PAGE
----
I just wanted to doublecheck answers for my sanity's sake (exam next week)

problem statement

recurrence relation, solve it

$y[n+1]= 35 + y[n]*0.5$

according to my teacher it will be such that the input sequence must be causal, so that we have re-arranged form such as

$y[n+1]- y[n]*0.5= 35u[n]$ ,where $y[0]=20$, and causal input

My understanding is that we should go as follows

  1. get $X(z)$
  2. find what is $Y(z)$
  3. then we can maybe do inverse Z-transform to get the y[k] output sequence in explicit form sequence
  4. typically the most difficult phase seems to be the inverse Z transform so it can be tricky, but we have a table, and our teacher taught us to either use
    1. z-table
    2. long division
    3. partial fraction expansion and z-table

enter image description here

Firstly, Z-transform both sides


according to the z-table we receive


combine terms and re-factor and emplace y[0]=20



We designate R(z) for the purposes of partial fraction expansion, because it is not found in the z-table


however the rightsided term is found directly in the z-table $Z^{-1}(20*\frac{z}{z-0.5}) = 20* (0.5^k)$

start partial fraction expansions $R(z)/z = \frac{1}{(z-1)(z-0.5)}=\frac{a}{(z-1)}+\frac{b}{(z-0.5)}$, then we find that, $a=2,b=-2$



apply inverse Z transform



tabulating some results

  • k=-1; y[-1]=0
  • k=0; y[0]= 20
  • k=1; y1= 45
  • k=2; y[2]= 115/2

1 Answer 1


With such simple recursions it's often easiest (and instructive) to actually go through the recursion and find a pattern. With $y[0]=20$ and using $c=35$ we get


So we can conclude

$$\begin{align}y[n]&=c\left[1+\frac12+\frac14+\ldots+\left(\frac12\right)^{n-1}\right]+y[0]\left(\frac12\right)^n\\&=c\sum_{k=0}^{n-1}\left(\frac12\right)^k+y[0]\left(\frac12\right)^n\\&=c\cdot\frac{1-\left(\frac12\right)^{n}}{1-\frac12}+y[0]\left(\frac12\right)^n\\&=2c+\big(y[0]-2c\big)\left(\frac12\right)^n,\qquad n>0\end{align}$$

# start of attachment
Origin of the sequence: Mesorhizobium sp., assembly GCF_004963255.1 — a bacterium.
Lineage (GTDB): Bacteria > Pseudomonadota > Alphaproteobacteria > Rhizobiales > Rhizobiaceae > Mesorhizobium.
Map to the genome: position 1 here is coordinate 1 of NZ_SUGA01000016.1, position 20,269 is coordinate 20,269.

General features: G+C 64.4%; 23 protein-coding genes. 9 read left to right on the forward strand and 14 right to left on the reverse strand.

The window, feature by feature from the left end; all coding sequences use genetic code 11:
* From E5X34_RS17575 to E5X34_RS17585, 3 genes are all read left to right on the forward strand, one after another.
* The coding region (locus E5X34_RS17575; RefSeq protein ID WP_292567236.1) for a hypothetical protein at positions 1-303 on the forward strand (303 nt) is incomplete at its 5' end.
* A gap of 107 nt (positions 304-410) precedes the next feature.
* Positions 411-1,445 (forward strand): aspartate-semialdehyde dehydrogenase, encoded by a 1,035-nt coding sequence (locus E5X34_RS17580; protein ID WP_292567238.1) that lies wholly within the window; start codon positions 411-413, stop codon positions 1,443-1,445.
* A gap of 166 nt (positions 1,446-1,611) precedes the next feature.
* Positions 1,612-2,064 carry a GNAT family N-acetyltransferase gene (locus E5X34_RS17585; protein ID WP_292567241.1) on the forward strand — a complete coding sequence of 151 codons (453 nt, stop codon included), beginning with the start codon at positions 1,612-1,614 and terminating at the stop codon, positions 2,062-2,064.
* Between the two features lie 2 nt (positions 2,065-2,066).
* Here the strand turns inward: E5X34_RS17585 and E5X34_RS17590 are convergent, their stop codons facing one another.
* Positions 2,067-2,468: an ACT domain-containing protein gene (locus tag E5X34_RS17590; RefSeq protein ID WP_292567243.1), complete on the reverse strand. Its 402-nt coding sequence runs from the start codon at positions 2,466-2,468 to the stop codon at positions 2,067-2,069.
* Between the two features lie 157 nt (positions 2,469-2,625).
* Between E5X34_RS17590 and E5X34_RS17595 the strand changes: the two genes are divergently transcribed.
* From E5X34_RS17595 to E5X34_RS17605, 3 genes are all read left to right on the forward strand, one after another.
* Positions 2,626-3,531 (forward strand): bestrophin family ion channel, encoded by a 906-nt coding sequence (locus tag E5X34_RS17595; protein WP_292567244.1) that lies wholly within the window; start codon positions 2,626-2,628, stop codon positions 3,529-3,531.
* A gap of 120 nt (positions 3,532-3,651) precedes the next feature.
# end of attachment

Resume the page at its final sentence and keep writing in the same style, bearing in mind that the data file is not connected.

which is the same expression you obtained.

  • $\begingroup$ I dont think that is the right approach. I think you made mistake where you assumed y[0]=35. I think I said in the beginning that y[0]=20. Anyway, I inputted the recurrence relation into my casio calculator recursive mode (that mode can also calculate newton-raphson and other recursive relations) It seems that you can easily compute the values recursively with computer. I got: k=0, y[0]=20; k=1, y[1]=45; k=2, y[2]=57,5 etc. etc. The problem apparently wants to have explicit defined sequence $\endgroup$
    – Late347
    Nov 18, 2018 at 16:21
  • $\begingroup$ @Late347: yes, I missed the line in your equation where $y[0]=20$ was specified. I'll update my answer. $\endgroup$
    – Matt L.
    Nov 18, 2018 at 16:28
  • $\begingroup$ I used excel to compute recursive relation / recurrence relation, so this problem was funny because the answer is "known" so you can recursively compute always results, but explicit formula was apparently desired... $\endgroup$
    – Late347
    Nov 18, 2018 at 16:31

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